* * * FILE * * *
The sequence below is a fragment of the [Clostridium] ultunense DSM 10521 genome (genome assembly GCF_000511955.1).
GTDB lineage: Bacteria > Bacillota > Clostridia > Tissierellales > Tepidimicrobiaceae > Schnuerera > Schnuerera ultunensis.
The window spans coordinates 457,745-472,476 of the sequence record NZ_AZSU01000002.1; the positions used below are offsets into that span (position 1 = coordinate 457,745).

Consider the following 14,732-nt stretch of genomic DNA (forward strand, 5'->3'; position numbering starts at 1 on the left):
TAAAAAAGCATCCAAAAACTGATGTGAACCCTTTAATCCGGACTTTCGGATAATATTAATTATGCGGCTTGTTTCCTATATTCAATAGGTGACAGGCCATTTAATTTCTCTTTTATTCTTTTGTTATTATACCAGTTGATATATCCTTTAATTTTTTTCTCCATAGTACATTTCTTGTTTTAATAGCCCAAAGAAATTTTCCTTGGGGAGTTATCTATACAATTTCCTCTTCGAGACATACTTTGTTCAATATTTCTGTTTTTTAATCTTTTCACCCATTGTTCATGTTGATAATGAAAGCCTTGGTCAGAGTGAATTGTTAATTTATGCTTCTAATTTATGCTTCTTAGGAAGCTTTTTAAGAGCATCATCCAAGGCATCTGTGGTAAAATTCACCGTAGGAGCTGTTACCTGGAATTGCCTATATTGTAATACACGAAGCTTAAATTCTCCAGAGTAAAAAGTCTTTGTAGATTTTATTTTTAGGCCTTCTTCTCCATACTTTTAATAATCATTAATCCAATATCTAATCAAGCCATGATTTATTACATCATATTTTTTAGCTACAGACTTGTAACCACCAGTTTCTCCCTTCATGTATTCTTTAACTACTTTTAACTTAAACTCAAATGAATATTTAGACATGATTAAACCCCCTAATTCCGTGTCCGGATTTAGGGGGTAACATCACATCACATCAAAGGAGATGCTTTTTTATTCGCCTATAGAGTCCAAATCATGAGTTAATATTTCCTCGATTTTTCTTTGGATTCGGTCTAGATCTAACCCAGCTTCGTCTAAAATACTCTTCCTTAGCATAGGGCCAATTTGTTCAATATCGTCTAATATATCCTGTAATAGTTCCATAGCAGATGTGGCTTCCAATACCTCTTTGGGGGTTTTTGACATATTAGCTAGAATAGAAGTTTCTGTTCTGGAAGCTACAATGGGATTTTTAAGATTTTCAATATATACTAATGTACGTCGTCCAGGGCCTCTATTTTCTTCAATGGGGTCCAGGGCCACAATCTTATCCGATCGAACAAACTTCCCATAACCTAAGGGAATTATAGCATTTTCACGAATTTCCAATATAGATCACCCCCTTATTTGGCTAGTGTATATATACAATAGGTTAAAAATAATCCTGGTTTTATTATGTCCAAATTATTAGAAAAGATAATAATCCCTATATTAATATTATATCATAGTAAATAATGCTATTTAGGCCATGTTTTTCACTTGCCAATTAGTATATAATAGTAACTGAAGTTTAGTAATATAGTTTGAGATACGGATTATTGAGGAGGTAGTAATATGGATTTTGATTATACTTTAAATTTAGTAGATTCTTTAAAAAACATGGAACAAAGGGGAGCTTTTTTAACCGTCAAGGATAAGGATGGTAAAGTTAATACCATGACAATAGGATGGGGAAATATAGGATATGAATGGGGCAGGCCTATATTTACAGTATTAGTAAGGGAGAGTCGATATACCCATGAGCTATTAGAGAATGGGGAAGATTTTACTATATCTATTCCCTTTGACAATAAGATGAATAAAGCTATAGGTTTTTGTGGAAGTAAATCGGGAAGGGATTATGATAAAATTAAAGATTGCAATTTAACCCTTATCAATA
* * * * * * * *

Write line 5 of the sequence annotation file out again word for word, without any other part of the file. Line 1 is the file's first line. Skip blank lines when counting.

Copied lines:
TAAAAAAGCATCCAAAAACTGATGTGAACCCTTTAATCCGGACTTTCGGATAATATTAATTATGCGGCTTGTTTCCTATATTCAATAGGTGACAGGCCATTTAATTTCTCTTTTATTCTTTTGTTATTATACCAGTTGATATATCCTTTAATTTTTTTCTCCATAGTACATTTCTTGTTTTAATAGCCCAAAGAAATTTTCCTTGGGGAGTTATCTATACAATTTCCTCTTCGAGACATACTTTGTTCAATATTTCTGTTTTTTAATCTTTTCACCCATTGTTCATGTTGATAATGAAAGCCTTGGTCAGAGTGAATTGTTAATTTATGCTTCTAATTTATGCTTCTTAGGAAGCTTTTTAAGAGCATCATCCAAGGCATCTGTGGTAAAATTCACCGTAGGAGCTGTTACCTGGAATTGCCTATATTGTAATACACGAAGCTTAAATTCTCCAGAGTAAAAAGTCTTTGTAGATTTTATTTTTAGGCCTTCTTCTCCATACTTTTAATAATCATTAATCCAATATCTAATCAAGCCATGATTTATTACATCATATTTTTTAGCTACAGACTTGTAACCACCAGTTTCTCCCTTCATGTATTCTTTAACTACTTTTAACTTAAACTCAAATGAATATTTAGACATGATTAAACCCCCTAATTCCGTGTCCGGATTTAGGGGGTAACATCACATCACATCAAAGGAGATGCTTTTTTATTCGCCTATAGAGTCCAAATCATGAGTTAATATTTCCTCGATTTTTCTTTGGATTCGGTCTAGATCTAACCCAGCTTCGTCTAAAATACTCTTCCTTAGCATAGGGCCAATTTGTTCAATATCGTCTAATATATCCTGTAATAGTTCCATAGCAGATGTGGCTTCCAATACCTCTTTGGGGGTTTTTGACATATTAGCTAGAATAGAAGTTTCTGTTCTGGAAGCTACAATGGGATTTTTAAGATTTTCAATATATACTAATGTACGTCGTCCAGGGCCTCTATTTTCTTCAATGGGGTCCAGGGCCACAATCTTATCCGATCGAACAAACTTCCCATAACCTAAGGGAATTATAGCATTTTCACGAATTTCCAATATAGATCACCCCCTTATTTGGCTAGTGTATATATACAATAGGTTAAAAATAATCCTGGTTTTATTATGTCCAAATTATTAGAAAAGATAATAATCCCTATATTAATATTATATCATAGTAAATAATGCTATTTAGGCCATGTTTTTCACTTGCCAATTAGTATATAATAGTAACTGAAGTTTAGTAATATAGTTTGAGATACGGATTATTGAGGAGGTAGTAATATGGATTTTGATTATACTTTAAATTTAGTAGATTCTTTAAAAAACATGGAACAAAGGGGAGCTTTTTTAACCGTCAAGGATAAGGATGGTAAAGTTAATACCATGACAATAGGATGGGGAAATATAGGATATGAATGGGGCAGGCCTATATTTACAGTATTAGTAAGGGAGAGTCGATATACCCATGAGCTATTAGAGAATGGGGAAGATTTTACTATATCTATTCCCTTTGACAATAAGATGAATAAAGCTATAGGTTTTTGTGGAAGTAAATCGGGAAGGGATTATGATAAAATTAAAGATTGCAATTTAACCCTTATCAATA